According to the Centers for Disease Control and Prevention (CDC), deaths from fires and burns are the fifth most common cause of injury-related deaths in the United States. Now is the time to review your fire safety procedures and ensure that prevention plans are in place.
Fire Alarms and Smoke Detectors
Every institution should have a working fire alarm. These alarms help detect the first inklings of a building fire and are key to preventing death from fire, smoke and hazardous gases. Fire alarms should be installed on every level of the building. It is also beneficial to place the smoke detectors along the escape path from the building to help staff leave safely if visibility is low.
There are several other factors to consider when installing fire alarms, which include:
- Fire alarms should be placed in the center of the ceiling or 6-12 inches below the ceiling if placed on the wall
- Smoke alarm batteries should be replaced twice a year and the alarm itself should be tested every few years and replaced at least every 10 years
- Fire alarms should be tested once a month to ensure they are working properly
Fire Sprinkler Systems
According to the U.S. Fire Administration, the combination of smoke detectors and fire sprinklers lowers the risk of death during a fire by more than 80 percent. Studies by the U.S. Fire Administration have found that fire sprinkler systems can save thousands of lives, reduce fire-related injuries, and prevent millions of dollars in property loss.
The proper placement of fire extinguishers throughout the facility is a critical element in a fire prevention plan. There are essentially four different types or classes of fire extinguishers, each of which works on specific types of fire. Newer fire extinguishers use a picture/labeling system to designate which types of fires they are to be used on.
As with any mechanical device, fire extinguishers must be maintained on a regular basis to ensure proper operation. The Office of Risk Management has put together a list of approved vendors who can provide a free engineering survey to recommend fire extinguisher placements for your facility.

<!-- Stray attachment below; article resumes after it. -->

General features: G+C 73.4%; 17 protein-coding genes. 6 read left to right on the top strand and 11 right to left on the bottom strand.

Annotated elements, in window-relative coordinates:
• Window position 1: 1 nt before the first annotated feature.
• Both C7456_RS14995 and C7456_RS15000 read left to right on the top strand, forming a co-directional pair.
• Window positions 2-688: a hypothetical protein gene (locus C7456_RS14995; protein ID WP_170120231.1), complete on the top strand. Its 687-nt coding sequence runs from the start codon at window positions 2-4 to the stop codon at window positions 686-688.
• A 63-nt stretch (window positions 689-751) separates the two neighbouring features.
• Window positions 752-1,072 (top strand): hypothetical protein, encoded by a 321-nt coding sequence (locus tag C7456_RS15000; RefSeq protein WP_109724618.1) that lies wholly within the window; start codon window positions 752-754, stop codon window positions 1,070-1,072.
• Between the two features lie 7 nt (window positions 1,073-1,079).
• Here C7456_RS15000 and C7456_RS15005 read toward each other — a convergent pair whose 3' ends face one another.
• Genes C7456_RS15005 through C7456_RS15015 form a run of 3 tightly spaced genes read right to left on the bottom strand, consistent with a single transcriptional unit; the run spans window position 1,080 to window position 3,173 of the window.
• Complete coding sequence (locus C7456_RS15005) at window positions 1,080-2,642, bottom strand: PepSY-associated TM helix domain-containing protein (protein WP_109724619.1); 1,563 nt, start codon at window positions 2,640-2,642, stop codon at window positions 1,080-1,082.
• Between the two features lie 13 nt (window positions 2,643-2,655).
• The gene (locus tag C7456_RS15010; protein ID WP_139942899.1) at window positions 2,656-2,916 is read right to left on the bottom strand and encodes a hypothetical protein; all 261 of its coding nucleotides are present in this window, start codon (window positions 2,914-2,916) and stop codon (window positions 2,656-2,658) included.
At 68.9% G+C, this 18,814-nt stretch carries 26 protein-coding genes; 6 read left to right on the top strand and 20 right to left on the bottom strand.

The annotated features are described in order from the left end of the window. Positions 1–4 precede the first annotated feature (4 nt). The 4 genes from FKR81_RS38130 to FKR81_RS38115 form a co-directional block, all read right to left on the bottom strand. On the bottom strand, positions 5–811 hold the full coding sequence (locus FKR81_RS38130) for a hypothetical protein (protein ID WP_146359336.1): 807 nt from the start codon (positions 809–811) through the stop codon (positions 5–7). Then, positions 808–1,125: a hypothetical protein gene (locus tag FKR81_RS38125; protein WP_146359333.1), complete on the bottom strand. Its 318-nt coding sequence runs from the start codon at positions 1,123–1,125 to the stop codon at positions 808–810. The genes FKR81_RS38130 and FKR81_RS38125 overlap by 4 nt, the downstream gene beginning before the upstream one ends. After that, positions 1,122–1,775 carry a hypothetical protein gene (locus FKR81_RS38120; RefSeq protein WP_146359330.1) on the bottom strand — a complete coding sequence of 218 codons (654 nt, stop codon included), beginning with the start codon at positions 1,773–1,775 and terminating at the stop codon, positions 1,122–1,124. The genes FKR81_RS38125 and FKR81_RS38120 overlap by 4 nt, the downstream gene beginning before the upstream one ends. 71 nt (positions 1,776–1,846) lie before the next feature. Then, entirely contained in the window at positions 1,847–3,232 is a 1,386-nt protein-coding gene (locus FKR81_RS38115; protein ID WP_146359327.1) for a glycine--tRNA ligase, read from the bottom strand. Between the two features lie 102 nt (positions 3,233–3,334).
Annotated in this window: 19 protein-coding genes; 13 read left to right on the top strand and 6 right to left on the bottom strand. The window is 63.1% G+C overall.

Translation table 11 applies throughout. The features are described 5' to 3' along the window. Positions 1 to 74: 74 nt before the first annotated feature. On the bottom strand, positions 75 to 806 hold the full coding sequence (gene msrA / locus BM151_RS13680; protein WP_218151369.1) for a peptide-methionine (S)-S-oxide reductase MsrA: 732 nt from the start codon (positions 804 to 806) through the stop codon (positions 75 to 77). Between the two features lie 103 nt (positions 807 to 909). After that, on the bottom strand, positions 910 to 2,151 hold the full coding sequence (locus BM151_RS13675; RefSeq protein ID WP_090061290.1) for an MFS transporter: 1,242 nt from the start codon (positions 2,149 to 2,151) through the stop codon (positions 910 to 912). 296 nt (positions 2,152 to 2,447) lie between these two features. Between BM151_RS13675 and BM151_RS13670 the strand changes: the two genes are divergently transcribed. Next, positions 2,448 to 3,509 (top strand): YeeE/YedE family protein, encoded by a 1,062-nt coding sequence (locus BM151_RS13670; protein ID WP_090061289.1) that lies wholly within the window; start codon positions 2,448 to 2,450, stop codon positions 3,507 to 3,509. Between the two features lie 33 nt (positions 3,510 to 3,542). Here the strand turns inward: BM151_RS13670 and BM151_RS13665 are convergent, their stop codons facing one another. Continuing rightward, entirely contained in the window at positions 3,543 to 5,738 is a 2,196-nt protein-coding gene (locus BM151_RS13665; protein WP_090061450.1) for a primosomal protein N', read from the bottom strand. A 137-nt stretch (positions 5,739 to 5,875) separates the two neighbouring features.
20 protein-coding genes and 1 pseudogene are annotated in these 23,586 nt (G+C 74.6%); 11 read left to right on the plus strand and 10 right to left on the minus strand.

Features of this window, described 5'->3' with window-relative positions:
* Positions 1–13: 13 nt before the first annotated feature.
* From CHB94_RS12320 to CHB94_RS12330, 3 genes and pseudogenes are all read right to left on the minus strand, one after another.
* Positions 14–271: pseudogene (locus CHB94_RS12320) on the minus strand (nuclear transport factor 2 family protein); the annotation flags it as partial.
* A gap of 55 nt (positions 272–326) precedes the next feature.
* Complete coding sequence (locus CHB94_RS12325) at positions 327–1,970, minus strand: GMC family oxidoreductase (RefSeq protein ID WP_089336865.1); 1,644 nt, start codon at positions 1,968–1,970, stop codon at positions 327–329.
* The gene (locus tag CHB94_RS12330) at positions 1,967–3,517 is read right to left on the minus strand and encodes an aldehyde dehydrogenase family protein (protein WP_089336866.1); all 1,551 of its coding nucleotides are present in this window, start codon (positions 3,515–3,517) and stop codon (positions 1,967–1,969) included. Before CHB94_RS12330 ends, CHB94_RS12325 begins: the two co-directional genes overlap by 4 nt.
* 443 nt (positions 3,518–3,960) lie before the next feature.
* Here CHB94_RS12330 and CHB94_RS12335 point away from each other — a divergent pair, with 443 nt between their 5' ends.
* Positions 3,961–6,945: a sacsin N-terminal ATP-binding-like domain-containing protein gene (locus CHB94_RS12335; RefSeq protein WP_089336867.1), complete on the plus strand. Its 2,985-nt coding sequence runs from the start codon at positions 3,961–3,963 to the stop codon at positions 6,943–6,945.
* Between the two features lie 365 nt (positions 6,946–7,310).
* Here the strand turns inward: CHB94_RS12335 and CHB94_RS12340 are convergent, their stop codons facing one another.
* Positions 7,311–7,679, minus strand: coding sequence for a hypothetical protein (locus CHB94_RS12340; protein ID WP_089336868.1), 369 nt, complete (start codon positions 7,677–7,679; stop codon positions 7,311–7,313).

In the fall and winter months, some buildings become drafty and cold, causing occupants to utilize space heaters. If using a space heater is permitted, make sure to keep the heater at least three feet away from anything that can burn, such as paper, clothing or furniture. A space heater that automatically shuts off if it tips is recommended.
Statistics show that electrical fires cause over 60,000 home fires and close to 500 deaths in the United States each year. December is the most dangerous month for electrical fires. Common causes of these fires include misuse and failed maintenance of appliances, faulty wiring, and overloaded circuits and extension cords.
To prevent electrical fires, please be sure to do the following:
- Use only heavy-duty extension cords for high-wattage appliances, such as freezers and heaters.
- Do not run electrical cords under rugs or trap power cords against walls where heat can build up.
- Check appliances and wiring often and replace worn, old, or damaged appliance cords immediately. Appliances that spark, smoke or overheat should be replaced.
- Have an electrician check light switches that are hot, broken outlets and lights that flicker.
During a fire, every second counts. In addition to fire alarms, institutions should establish escape plans to help staff leave the building in a timely manner. An escape plan should include at least two ways out of each room in the building. Managers should stress that staff must leave the building immediately once a fire occurs and not re-enter for any reason. Once established, escape plans should be practiced every month to ensure that every staff member is familiar with the most efficient means of egress.
Please take the above precautions for staying safe and educating others regarding fire prevention.